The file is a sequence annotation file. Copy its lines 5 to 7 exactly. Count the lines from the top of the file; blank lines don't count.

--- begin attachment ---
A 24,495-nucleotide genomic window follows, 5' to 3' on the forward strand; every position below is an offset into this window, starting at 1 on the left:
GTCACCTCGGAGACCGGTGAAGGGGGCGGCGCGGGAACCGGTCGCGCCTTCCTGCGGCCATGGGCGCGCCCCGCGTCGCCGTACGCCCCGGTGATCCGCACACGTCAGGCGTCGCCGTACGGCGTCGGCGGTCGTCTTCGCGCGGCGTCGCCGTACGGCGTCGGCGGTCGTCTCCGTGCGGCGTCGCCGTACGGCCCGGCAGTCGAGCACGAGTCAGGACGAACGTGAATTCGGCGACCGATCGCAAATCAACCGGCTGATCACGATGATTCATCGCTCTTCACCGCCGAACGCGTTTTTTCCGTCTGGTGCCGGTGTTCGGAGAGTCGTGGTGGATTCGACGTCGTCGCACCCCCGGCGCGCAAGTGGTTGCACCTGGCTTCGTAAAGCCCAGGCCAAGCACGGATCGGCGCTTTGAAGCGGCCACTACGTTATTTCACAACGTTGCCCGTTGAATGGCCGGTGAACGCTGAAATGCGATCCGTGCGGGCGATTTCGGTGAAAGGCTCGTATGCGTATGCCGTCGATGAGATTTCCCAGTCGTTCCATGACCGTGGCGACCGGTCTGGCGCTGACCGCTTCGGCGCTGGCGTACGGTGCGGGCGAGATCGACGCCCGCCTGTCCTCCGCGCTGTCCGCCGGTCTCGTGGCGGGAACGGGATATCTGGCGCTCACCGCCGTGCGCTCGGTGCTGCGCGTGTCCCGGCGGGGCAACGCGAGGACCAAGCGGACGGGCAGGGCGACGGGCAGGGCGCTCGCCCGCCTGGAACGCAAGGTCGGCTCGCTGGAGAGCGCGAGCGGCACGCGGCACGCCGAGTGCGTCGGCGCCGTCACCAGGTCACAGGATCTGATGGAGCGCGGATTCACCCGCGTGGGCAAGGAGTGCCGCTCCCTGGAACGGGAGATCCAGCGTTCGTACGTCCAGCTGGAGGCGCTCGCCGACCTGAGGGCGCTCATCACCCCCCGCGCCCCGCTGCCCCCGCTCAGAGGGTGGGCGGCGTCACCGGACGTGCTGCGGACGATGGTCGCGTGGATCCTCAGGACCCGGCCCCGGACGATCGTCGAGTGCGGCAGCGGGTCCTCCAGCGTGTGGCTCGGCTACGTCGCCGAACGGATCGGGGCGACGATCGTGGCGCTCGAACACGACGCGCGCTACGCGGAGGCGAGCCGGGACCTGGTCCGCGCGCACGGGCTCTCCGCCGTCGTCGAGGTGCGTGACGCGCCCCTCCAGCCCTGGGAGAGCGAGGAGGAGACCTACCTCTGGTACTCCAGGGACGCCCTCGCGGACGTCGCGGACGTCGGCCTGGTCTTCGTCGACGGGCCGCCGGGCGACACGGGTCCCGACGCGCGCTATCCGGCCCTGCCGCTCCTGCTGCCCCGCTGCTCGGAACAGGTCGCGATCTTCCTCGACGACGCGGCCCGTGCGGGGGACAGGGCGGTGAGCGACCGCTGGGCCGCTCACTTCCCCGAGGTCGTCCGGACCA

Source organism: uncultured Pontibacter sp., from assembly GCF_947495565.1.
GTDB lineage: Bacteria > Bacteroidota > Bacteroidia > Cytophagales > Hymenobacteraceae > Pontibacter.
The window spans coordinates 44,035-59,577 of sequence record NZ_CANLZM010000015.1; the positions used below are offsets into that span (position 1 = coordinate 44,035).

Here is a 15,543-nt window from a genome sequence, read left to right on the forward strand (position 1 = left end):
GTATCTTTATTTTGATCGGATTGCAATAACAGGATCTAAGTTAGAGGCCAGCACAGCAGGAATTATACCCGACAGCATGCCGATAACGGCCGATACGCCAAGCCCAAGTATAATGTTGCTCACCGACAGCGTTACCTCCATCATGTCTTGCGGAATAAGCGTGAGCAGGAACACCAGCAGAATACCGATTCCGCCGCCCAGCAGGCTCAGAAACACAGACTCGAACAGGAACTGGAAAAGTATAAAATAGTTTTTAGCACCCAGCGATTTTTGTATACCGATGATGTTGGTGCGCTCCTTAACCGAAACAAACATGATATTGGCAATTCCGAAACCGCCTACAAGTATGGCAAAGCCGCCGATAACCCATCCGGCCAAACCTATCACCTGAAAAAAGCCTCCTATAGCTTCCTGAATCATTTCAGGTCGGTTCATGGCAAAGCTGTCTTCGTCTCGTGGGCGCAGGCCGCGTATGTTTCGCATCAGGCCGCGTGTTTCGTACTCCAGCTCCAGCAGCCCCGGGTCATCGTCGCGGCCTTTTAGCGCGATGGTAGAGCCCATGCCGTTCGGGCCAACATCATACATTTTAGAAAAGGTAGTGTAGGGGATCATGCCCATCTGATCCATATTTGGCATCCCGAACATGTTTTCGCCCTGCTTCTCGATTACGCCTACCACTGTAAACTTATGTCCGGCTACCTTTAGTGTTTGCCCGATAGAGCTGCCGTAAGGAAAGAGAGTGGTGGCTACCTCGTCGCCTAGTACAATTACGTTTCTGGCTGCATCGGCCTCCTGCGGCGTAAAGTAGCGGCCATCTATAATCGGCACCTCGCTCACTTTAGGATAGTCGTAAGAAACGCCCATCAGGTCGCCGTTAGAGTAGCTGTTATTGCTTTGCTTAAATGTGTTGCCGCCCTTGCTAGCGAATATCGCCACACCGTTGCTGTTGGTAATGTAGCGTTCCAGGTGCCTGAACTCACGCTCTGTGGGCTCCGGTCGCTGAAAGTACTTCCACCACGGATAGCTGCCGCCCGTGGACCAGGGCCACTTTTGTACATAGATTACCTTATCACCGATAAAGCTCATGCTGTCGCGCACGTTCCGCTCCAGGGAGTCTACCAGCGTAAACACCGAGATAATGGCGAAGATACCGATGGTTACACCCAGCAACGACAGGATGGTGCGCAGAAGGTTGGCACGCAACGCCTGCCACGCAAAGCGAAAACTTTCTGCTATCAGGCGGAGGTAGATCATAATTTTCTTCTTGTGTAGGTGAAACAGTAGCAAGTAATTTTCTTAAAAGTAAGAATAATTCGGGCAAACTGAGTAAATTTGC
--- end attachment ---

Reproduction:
The window spans coordinates 44,035-59,577 of sequence record NZ_CANLZM010000015.1; the positions used below are offsets into that span (position 1 = coordinate 44,035).

Here is a 15,543-nt window from a genome sequence, read left to right on the forward strand (position 1 = left end):
GTATCTTTATTTTGATCGGATTGCAATAACAGGATCTAAGTTAGAGGCCAGCACAGCAGGAATTATACCCGACAGCATGCCGATAACGGCCGATACGCCAAGCCCAAGTATAATGTTGCTCACCGACAGCGTTACCTCCATCATGTCTTGCGGAATAAGCGTGAGCAGGAACACCAGCAGAATACCGATTCCGCCGCCCAGCAGGCTCAGAAACACAGACTCGAACAGGAACTGGAAAAGTATAAAATAGTTTTTAGCACCCAGCGATTTTTGTATACCGATGATGTTGGTGCGCTCCTTAACCGAAACAAACATGATATTGGCAATTCCGAAACCGCCTACAAGTATGGCAAAGCCGCCGATAACCCATCCGGCCAAACCTATCACCTGAAAAAAGCCTCCTATAGCTTCCTGAATCATTTCAGGTCGGTTCATGGCAAAGCTGTCTTCGTCTCGTGGGCGCAGGCCGCGTATGTTTCGCATCAGGCCGCGTGTTTCGTACTCCAGCTCCAGCAGCCCCGGGTCATCGTCGCGGCCTTTTAGCGCGATGGTAGAGCCCATGCCGTTCGGGCCAACATCATACATTTTAGAAAAGGTAGTGTAGGGGATCATGCCCATCTGATCCATATTTGGCATCCCGAACATGTTTTCGCCCTGCTTCTCGATTACGCCTACCACTGTAAACTTATGTCCGGCTACCTTTAGTGTTTGCCCGATAGAGCTGCCGTAAGGAAAGAGAGTGGTGGCTACCTCGTCGCCTAGTACAATTACGTTTCTGGCTGCATCGGCCTCCTGCGGCGTAAAGTAGCGGCCATCTATAATCGGCACCTCGCTCACTTTAGGATAGTCGTAAGAAACGCCCATCAGGTCGCCGTTAGAGTAGCTGTTATTGCTTTGCTTAAATGTGTTGCCGCCCTTGCTAGCGAATATCGCCACACCGTTGCTGTTGGTAATGTAGCGTTCCAGGTGCCTGAACTCACGCTCTGTGGGCTCCGGTCGCTGAAAGTACTTCCACCACGGATAGCTGCCGCCCGTGGACCAGGGCCACTTTTGTACATAGATTACCTTATCACCGATAAAGCTCATGCTGTCGCGCACGTTCCGCTCCAGGGAGTCTACCAGCGTAAACACCGAGATAATGGCGAAGATACCGATGGTTACACCCAGCAACGACAGGATGGTGCGCAGAAGGTTGGCACGCAACGCCTGCCACGCAAAGCGAAAACTTTCTGCTATCAGGCGGAGGTAGATCATAATTTTCTTCTTGTGTAGGTGAAACAGTAGCAAGTAATTTTCTTAAAAGTAAGAATAATTCGGGCAAACTGAGTAAATTTGC